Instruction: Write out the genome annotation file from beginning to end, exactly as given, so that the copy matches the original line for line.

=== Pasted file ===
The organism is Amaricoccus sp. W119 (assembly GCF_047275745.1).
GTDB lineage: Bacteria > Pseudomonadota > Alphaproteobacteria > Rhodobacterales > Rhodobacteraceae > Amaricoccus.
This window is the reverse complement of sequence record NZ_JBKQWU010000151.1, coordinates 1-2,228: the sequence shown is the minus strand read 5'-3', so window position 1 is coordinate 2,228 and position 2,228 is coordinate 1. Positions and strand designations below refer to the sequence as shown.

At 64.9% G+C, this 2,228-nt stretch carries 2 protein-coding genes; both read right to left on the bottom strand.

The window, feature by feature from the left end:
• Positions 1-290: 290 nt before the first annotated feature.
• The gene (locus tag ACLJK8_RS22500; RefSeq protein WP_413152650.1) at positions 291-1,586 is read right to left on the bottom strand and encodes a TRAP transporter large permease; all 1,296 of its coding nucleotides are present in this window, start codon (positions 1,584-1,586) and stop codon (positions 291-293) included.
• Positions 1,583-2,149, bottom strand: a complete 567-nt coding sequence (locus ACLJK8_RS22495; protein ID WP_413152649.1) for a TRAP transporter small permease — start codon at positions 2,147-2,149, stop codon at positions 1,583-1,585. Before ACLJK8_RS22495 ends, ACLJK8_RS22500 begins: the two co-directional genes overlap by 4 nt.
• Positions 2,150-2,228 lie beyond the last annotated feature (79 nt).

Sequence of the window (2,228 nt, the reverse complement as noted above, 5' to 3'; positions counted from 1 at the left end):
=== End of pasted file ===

The organism is Amaricoccus sp. W119 (assembly GCF_047275745.1).
GTDB lineage: Bacteria > Pseudomonadota > Alphaproteobacteria > Rhodobacterales > Rhodobacteraceae > Amaricoccus.
This window is the reverse complement of sequence record NZ_JBKQWU010000151.1, coordinates 1-2,228: the sequence shown is the minus strand read 5'-3', so window position 1 is coordinate 2,228 and position 2,228 is coordinate 1. Positions and strand designations below refer to the sequence as shown.

At 64.9% G+C, this 2,228-nt stretch carries 2 protein-coding genes; both read right to left on the bottom strand.

The window, feature by feature from the left end:
• Positions 1-290: 290 nt before the first annotated feature.
• The gene (locus tag ACLJK8_RS22500; RefSeq protein WP_413152650.1) at positions 291-1,586 is read right to left on the bottom strand and encodes a TRAP transporter large permease; all 1,296 of its coding nucleotides are present in this window, start codon (positions 1,584-1,586) and stop codon (positions 291-293) included.
• Positions 1,583-2,149, bottom strand: a complete 567-nt coding sequence (locus ACLJK8_RS22495; protein ID WP_413152649.1) for a TRAP transporter small permease — start codon at positions 2,147-2,149, stop codon at positions 1,583-1,585. Before ACLJK8_RS22495 ends, ACLJK8_RS22500 begins: the two co-directional genes overlap by 4 nt.
• Positions 2,150-2,228 lie beyond the last annotated feature (79 nt).

Sequence of the window (2,228 nt, the reverse complement as noted above, 5' to 3'; positions counted from 1 at the left end):